Molecular Design

The study of the molecular interactions between biologically active natural products (cf. antitumor compounds, immunomodulators, enzyme inhibitors) and the corresponding cellular receptors is of great importance from a biological as well as medicinal point of view. A prerequisite for such studies are, besides the natural products themselves, appropriate analogs which however, have to be prepared by chemical synthesis. Therefore, an important research topic of our group is the rational design and the synthesis of modified analogs of natural products. In the case of synthetic projects that are derived from natural products, aspects such as topology, stereochemistry and reactivity have to be considered.

Current Projects:

Parallel Synthesis of Hapalosin Analogs: Hapalosin is a cyclic depsipeptide which is able to reverse multidrug resistance (MDR) in tumor cells.1,2 Common MDR is caused by overexpression of the MDR1 gene that encodes for a 170 kDa P-glycoprotein. It has been shown that hapalosin inhibits this transmembrane protein (P-gp). Structurally, hapalosin consists of three subunits, a b-hydroxy acid, an a-hydroxy acid and a g-amino-b-hydroxy acid. Because of this modular structure, it seems obvious to prepare hapalosin analogs by variation of the subunits. The aim of the project is to prepare libraries of hapalosin analogs and to study their conformation and biological activity. The conformations will be elucidated by multidimensional NMR methods. Similar to the technique of positional scanning, the g-amino-b-hydroxy acid will be kept constant, while the two other subunits will be varied. These studies will help to identify the pharmacophore and important conformational features.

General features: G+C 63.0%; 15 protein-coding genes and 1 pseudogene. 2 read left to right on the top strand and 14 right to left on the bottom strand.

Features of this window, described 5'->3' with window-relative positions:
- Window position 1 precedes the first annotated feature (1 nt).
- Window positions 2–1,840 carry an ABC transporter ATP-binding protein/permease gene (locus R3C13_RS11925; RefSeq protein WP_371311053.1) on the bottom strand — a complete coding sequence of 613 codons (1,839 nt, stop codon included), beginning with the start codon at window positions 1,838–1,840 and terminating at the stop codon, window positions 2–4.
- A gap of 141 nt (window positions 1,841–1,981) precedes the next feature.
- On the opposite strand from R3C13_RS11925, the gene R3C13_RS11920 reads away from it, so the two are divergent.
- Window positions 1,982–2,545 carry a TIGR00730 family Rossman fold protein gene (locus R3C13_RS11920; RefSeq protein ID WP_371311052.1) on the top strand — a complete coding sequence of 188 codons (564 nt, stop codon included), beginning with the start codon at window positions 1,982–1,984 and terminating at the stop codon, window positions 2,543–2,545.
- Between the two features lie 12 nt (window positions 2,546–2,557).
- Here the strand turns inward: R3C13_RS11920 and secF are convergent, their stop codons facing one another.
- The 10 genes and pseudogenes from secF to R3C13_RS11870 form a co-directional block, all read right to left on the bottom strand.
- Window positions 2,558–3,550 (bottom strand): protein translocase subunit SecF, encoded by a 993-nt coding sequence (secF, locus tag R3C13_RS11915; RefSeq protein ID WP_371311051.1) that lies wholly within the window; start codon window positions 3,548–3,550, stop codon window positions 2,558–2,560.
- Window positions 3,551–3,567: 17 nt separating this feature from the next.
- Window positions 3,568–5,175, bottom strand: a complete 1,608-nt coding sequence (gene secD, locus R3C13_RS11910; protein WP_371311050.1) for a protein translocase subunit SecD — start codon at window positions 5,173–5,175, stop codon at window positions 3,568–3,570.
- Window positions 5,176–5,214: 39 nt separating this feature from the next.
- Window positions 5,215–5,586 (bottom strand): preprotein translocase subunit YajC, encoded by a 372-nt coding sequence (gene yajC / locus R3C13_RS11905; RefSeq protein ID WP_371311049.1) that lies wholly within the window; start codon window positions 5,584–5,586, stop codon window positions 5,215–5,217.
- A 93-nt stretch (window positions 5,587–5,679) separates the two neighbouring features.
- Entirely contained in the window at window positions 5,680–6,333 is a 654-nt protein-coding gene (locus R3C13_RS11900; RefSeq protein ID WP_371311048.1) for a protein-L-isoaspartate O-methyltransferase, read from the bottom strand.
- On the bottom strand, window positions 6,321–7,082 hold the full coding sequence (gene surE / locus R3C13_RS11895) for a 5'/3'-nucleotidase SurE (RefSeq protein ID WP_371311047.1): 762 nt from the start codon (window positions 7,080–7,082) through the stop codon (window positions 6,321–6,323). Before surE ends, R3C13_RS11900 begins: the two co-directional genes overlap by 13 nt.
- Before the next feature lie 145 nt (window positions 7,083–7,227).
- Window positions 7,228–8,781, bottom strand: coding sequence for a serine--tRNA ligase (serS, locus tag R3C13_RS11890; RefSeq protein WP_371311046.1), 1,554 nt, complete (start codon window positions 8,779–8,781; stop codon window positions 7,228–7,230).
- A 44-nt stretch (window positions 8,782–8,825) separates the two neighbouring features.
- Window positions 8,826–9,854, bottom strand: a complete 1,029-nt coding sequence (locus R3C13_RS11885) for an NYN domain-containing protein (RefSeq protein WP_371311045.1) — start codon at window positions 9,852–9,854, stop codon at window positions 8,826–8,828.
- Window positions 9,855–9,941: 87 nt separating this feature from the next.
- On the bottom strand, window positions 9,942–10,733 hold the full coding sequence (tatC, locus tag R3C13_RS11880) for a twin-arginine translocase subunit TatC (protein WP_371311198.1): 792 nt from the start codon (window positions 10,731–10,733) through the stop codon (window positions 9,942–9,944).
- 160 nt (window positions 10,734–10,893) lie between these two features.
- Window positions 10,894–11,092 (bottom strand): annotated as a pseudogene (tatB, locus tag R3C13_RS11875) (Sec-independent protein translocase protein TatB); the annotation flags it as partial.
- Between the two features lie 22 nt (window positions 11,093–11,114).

From a synthetic point of view the synthesis of the b-hydroxy-g-amino acid represents the biggest challenge. Usually this amino acid is fashioned from phenylalanine by a stereoselective chain elongation. However, protecting group and functional group manipulations make these routes rather lengthy. We recently developed an alternative strategy that is based on an Evans aldol reaction and a subsequent Curtius rearrangement.3

With a view towards changing the aryl group, an alternative synthesis was devised. This is based upon the asymmetric dihydroxylation of the allylic chloride 6. The asymmetric dihydroxylation was performed under standard conditions using (DHQD)2PHAL as chiral ligand which furnished the diol and by base treatment the epoxide 7. Protection of the free hydroxyl group gave the key building block 8. Through a cuprate opening compound 9 was generated. From there introduction of the azide under Mitsunobu conditions led to 10. A few straightforward steps concluded the synthesis of the acid 5.

Using acid 5, the synthesis of hapalosin could be achieved. We are now studying the synthesis of analogs by solid phase chemistry. A small library of analogs was recently prepared in our group.

(1) Stratmann, K.; Burgoyne, D. L.; Moore, R. E.; Patterson, G. M. L.; Smith, C. D.; Hapalosin, a Cyanobacterial Cyclic Depsipeptide with Multidrug-Resistance Reversing Activity; J. Org. Chem. 1994, 59, 7219-7226.